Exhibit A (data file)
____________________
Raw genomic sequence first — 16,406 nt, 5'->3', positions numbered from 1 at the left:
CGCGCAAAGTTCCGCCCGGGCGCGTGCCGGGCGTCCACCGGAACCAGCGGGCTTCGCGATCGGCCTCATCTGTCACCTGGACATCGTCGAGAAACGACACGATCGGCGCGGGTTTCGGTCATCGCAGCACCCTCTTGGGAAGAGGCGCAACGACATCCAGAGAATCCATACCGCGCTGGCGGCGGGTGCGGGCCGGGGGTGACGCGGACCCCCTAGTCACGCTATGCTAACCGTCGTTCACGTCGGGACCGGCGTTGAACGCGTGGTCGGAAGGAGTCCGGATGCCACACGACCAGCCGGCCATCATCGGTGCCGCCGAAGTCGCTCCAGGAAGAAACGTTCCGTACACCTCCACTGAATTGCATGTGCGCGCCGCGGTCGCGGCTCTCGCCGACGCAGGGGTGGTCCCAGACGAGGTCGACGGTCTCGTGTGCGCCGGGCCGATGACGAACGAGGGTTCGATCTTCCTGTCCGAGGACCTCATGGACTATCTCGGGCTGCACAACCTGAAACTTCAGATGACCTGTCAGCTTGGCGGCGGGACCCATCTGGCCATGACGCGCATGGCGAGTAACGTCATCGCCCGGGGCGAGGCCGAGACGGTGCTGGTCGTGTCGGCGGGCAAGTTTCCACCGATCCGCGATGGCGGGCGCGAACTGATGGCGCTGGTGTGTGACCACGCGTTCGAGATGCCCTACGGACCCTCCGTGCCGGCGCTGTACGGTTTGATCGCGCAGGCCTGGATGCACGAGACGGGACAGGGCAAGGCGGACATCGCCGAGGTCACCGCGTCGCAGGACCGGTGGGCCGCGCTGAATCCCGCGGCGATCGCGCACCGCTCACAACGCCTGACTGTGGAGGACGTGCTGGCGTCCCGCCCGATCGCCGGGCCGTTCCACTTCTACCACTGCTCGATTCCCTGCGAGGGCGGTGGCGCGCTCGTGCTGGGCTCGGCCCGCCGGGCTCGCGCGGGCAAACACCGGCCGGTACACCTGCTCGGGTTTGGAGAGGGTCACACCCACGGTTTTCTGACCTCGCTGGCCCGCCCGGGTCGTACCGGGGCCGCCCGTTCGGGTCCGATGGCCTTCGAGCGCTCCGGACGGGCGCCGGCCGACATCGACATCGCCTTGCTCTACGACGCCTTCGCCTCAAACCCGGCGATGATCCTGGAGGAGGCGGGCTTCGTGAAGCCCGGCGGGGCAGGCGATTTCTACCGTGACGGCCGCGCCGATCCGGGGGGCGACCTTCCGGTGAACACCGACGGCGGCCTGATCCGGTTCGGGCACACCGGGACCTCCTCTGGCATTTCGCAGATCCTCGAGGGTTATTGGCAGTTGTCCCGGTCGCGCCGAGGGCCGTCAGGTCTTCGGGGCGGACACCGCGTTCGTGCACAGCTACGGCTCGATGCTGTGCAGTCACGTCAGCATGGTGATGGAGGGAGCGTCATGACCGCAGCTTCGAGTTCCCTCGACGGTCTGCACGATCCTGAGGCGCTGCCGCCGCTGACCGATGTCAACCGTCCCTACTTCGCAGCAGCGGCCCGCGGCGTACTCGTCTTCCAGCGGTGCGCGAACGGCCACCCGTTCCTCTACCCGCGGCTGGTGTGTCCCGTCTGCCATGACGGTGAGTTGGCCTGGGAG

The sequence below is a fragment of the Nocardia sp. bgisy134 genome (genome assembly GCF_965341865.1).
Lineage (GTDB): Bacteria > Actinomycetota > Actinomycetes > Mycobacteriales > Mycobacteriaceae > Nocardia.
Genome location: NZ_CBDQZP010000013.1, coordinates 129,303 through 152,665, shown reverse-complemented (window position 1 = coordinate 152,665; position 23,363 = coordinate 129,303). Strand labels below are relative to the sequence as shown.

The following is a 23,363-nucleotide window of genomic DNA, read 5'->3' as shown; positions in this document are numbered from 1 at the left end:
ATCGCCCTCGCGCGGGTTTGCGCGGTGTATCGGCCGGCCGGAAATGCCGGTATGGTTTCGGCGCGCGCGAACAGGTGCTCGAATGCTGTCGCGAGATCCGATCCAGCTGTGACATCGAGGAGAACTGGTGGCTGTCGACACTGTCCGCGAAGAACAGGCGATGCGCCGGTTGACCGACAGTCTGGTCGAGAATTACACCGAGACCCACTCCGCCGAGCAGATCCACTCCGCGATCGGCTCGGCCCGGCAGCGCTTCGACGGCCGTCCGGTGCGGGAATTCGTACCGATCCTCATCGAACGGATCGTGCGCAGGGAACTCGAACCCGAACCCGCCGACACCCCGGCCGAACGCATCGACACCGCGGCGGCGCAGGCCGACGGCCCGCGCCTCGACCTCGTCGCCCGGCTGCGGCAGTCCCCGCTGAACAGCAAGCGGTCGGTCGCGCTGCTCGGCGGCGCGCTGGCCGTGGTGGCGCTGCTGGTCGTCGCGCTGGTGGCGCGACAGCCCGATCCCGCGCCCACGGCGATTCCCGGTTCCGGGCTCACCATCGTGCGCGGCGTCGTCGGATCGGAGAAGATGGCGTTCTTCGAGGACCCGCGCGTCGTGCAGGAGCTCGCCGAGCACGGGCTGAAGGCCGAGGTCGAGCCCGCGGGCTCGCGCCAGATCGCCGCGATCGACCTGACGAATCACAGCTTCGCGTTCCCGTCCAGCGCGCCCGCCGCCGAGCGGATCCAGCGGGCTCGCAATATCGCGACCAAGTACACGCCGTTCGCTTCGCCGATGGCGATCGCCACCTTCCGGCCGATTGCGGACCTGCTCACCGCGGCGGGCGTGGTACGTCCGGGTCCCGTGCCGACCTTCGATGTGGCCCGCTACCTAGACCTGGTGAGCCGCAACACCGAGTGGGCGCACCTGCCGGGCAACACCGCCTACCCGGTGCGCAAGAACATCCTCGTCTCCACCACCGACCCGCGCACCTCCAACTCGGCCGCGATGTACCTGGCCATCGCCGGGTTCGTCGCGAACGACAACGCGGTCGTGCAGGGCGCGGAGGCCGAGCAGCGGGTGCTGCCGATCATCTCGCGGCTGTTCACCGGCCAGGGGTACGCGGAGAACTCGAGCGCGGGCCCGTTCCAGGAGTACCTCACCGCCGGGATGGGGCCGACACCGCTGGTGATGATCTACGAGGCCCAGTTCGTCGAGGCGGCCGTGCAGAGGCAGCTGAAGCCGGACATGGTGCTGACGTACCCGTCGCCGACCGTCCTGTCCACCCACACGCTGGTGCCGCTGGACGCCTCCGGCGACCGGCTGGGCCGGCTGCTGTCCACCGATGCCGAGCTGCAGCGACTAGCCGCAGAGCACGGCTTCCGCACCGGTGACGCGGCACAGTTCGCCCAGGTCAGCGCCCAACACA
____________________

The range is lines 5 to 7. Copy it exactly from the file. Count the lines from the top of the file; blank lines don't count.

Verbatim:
Genome location: NZ_CBDQZP010000013.1, coordinates 129,303 through 152,665, shown reverse-complemented (window position 1 = coordinate 152,665; position 23,363 = coordinate 129,303). Strand labels below are relative to the sequence as shown.

The following is a 23,363-nucleotide window of genomic DNA, read 5'->3' as shown; positions in this document are numbered from 1 at the left end:
ATCGCCCTCGCGCGGGTTTGCGCGGTGTATCGGCCGGCCGGAAATGCCGGTATGGTTTCGGCGCGCGCGAACAGGTGCTCGAATGCTGTCGCGAGATCCGATCCAGCTGTGACATCGAGGAGAACTGGTGGCTGTCGACACTGTCCGCGAAGAACAGGCGATGCGCCGGTTGACCGACAGTCTGGTCGAGAATTACACCGAGACCCACTCCGCCGAGCAGATCCACTCCGCGATCGGCTCGGCCCGGCAGCGCTTCGACGGCCGTCCGGTGCGGGAATTCGTACCGATCCTCATCGAACGGATCGTGCGCAGGGAACTCGAACCCGAACCCGCCGACACCCCGGCCGAACGCATCGACACCGCGGCGGCGCAGGCCGACGGCCCGCGCCTCGACCTCGTCGCCCGGCTGCGGCAGTCCCCGCTGAACAGCAAGCGGTCGGTCGCGCTGCTCGGCGGCGCGCTGGCCGTGGTGGCGCTGCTGGTCGTCGCGCTGGTGGCGCGACAGCCCGATCCCGCGCCCACGGCGATTCCCGGTTCCGGGCTCACCATCGTGCGCGGCGTCGTCGGATCGGAGAAGATGGCGTTCTTCGAGGACCCGCGCGTCGTGCAGGAGCTCGCCGAGCACGGGCTGAAGGCCGAGGTCGAGCCCGCGGGCTCGCGCCAGATCGCCGCGATCGACCTGACGAATCACAGCTTCGCGTTCCCGTCCAGCGCGCCCGCCGCCGAGCGGATCCAGCGGGCTCGCAATATCGCGACCAAGTACACGCCGTTCGCTTCGCCGATGGCGATCGCCACCTTCCGGCCGATTGCGGACCTGCTCACCGCGGCGGGCGTGGTACGTCCGGGTCCCGTGCCGACCTTCGATGTGGCCCGCTACCTAGACCTGGTGAGCCGCAACACCGAGTGGGCGCACCTGCCGGGCAACACCGCCTACCCGGTGCGCAAGAACATCCTCGTCTCCACCACCGACCCGCGCACCTCCAACTCGGCCGCGATGTACCTGGCCATCGCCGGGTTCGTCGCGAACGACAACGCGGTCGTGCAGGGCGCGGAGGCCGAGCAGCGGGTGCTGCCGATCATCTCGCGGCTGTTCACCGGCCAGGGGTACGCGGAGAACTCGAGCGCGGGCCCGTTCCAGGAGTACCTCACCGCCGGGATGGGGCCGACACCGCTGGTGATGATCTACGAGGCCCAGTTCGTCGAGGCGGCCGTGCAGAGGCAGCTGAAGCCGGACATGGTGCTGACGTACCCGTCGCCGACCGTCCTGTCCACCCACACGCTGGTGCCGCTGGACGCCTCCGGCGACCGGCTGGGCCGGCTGCTGTCCACCGATGCCGAGCTGCAGCGACTAGCCGCAGAGCACGGCTTCCGCACCGGTGACGCGGCACAGTTCGCCCAGGTCAGCGCCCAACACA